In the not-too-distant past, the term “psychosomatic” was a bad word. Many healthcare practitioners did not yet understand it, and people with unexplainable illnesses and pain were told (and came to believe) that their problems were all “in their minds.” Since the 1990s, however, research proves what the ancients knew: The mind and body are one. Both relate to and can affect each other in positive and negative ways. With this knowledge, the stigma of psychosomatic has been lifted, and mind/body practices are helping millions of Americans.
Although in China and India mind/body practices abound and were developed thousands of years ago, they are relatively new in the West. Practices like yoga, meditation, tai chi and qigong are known to almost everyone these days (even if relatively few people engage in these activities).
These methods teach one to quiet the mind, coordinate the breath and sync bodily movements or hold particular postures. All of this is designed to achieve an inner harmony between mind and body, regulate the nervous system, and quiet the mind to allow the body to heal itself.
While the Asian systems of mind/body are well-known, there is a method developed in the West that is less familiar but which I find extremely beneficial. Although I am not a certified practitioner of this method, I have been guided through it and refer back to it as needed. It is called the Feldenkrais Method®.
The Feldenkrais Method® is named after its founder, Moshé Feldenkrais. The method is quite simple in concept: Use movement to educate people about how the body works and reacts in relation to the mind. It is a method of “refining the use of the self through somatic awareness.” Its practice can help make the connection between thoughts and feelings and how they manifest in the body as cramps, tight muscles, muscle imbalances, impingements and pain.
While the Asian mind/body systems popular in the West today have specialized meditative or internal energy components, Feldenkrais is a bit different. It is a therapy that allows practitioners to help clients improve general awareness of the body and themselves. This is discovered through a practice of observing and examining the specific thought-to-movement relationships that, when negative, often manifest as limited range of motion, stiffness and physical pain. Discovering these relationships helps begin the process of reducing pain and stiffness while expanding range of motion.
Those who experience the effects of the Feldenkrais Method® are fond of saying: “Learning to move with less effort makes daily life easier.” And this is true when the body’s natural range of motion is re-set, causing muscle imbalance, spasms and pains that were caused by an imbalanced body to decrease and disappear over time. This allows more enjoyment of life. When you can do simple activities like tying shoes, bending over or making a cup of tea, then your everyday life can be immensely joyful and healing — especially if you have suffered for years.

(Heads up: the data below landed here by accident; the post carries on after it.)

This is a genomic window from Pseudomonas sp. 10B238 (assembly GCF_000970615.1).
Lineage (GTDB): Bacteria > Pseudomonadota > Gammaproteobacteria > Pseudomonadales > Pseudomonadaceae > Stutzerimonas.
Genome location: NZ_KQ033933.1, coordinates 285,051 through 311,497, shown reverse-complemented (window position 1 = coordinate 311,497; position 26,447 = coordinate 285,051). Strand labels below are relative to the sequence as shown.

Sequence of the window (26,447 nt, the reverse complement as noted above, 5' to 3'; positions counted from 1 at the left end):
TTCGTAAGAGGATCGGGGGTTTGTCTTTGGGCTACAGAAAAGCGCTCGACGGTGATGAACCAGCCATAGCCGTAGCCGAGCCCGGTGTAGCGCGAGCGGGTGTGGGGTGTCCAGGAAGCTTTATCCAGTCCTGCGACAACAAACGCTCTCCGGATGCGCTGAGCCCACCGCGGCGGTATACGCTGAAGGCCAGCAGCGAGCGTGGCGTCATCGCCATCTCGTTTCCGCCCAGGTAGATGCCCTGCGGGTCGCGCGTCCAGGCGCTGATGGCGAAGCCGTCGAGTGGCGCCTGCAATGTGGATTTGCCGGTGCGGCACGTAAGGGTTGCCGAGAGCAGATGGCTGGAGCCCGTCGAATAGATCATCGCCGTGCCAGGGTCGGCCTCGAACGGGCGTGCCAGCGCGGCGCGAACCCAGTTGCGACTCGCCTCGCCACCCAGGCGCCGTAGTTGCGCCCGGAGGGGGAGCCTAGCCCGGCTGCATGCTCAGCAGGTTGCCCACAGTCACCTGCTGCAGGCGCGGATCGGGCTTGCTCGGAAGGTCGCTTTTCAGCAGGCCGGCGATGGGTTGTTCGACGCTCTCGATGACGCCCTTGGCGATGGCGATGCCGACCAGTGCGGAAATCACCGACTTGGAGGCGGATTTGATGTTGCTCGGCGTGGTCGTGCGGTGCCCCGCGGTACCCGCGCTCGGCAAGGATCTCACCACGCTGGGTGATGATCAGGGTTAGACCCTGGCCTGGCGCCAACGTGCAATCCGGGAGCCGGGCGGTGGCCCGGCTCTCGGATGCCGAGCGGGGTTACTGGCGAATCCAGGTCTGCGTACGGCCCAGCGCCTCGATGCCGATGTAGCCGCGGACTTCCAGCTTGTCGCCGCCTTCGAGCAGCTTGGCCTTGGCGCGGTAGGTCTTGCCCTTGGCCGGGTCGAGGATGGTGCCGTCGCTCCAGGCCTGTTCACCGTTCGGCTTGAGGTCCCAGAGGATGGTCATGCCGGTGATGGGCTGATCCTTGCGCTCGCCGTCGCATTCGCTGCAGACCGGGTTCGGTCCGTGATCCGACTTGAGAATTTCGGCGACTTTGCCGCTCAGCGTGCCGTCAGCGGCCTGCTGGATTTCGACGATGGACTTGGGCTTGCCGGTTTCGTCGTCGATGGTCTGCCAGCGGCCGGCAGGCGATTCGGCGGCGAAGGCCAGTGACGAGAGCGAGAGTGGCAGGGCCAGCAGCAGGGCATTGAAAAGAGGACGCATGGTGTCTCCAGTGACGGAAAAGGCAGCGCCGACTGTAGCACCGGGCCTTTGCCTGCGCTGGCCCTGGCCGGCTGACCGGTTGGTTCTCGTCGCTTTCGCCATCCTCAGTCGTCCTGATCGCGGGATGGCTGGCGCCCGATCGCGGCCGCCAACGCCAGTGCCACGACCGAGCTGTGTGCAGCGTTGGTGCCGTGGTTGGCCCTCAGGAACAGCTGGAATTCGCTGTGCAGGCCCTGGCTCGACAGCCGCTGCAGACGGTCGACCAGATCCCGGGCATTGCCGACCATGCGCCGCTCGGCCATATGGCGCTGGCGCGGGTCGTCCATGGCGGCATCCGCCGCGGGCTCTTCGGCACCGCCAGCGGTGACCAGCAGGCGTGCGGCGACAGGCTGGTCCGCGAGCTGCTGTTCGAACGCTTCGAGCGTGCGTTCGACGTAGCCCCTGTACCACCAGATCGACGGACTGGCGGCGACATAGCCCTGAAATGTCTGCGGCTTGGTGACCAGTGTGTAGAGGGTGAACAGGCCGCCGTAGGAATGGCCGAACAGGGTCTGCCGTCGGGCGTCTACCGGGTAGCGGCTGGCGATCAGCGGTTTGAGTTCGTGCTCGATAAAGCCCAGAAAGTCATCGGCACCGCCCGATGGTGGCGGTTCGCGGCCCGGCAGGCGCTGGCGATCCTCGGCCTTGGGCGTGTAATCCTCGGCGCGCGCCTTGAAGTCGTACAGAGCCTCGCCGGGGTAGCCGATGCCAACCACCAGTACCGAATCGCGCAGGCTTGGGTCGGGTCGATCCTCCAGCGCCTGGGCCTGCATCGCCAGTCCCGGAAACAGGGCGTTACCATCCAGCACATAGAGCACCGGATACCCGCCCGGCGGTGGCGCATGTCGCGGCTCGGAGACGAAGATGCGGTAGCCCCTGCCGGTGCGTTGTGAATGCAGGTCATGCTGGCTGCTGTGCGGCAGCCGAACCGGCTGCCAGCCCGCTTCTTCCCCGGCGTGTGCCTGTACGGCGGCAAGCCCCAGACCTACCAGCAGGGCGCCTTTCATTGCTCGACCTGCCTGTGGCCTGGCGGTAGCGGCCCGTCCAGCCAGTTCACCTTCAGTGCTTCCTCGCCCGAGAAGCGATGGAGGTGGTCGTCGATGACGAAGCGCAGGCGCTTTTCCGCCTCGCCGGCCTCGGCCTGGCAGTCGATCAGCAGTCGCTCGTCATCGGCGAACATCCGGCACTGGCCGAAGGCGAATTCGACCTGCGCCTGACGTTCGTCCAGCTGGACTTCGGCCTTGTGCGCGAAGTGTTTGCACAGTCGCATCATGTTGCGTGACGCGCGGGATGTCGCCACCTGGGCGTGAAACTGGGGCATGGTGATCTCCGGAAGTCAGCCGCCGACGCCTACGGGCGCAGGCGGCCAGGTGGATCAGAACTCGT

Again, it is through guided movement practices that the Feldenkrais Method® teaches you to improve your capabilities to function in daily life. These movements help coordinate and connect mind and body, not for meditation or energy building, but for a joyful life through improved abilities to carry out the activities of daily living.
There are two methods or phases to learning the Feldenkrais Method® termed “Awareness Through Movement” and “Functional Integration.” The first phase is learned in a class setting where participants are verbally guided through different movement sequences for 30 to 60 minutes. During this time, they are encouraged to explore the content and the methods they employ when they think, sense, move and imagine during their ordinary functional movements in daily life.
This series of guided movements is easy to learn and is performed slowly, yet it builds over time into more complex movements that increase range of motion through release of tension and blockages in the body. Each class session is structured around a specific body movement function wherein a series of movements is taught to help relearn and retrain awkward body movement and rebalance the mind. In other words, Awareness Through Movement aims to “make one aware of his/her habitual neuromuscular patterns and rigidities and to expand options for new ways of moving while increasing sensitivity and improving efficiency.”
Functional Integration sessions are hands-on methods wherein the Feldenkrais Method® practitioner works like a physical therapist or body worker to stretch shortened muscles. Unlike the sometimes harsh pressing and rubbing of deep-tissue massage, Functional Integration techniques are gentle and noninvasive. They are described by practitioners as being a form of “tactile, kinesthetic communication.” Through the session, a practitioner is able to feel and sense what is going on in the client’s body and tell him how to better organize the body through guided movement and how to move in more expanded functional motor patterns.
While not steeped in altered states of consciousness and internal energy like its Asian counterparts, the Feldenkrais Method® is no less effective at aligning the body and improving its functions through an intimate mind/body awareness.
I found this method to be helpful for me when other methods failed to reach a source for muscular imbalances that lead to limited range of motion and pain in my own body. It connected my imbalances with mental processes. Working on the mind and the body concurrently and understanding their connection are powerful tools to improving well-being and quality of life. For more information on the Feldenkrais Method®, visit www.feldenkrais.com.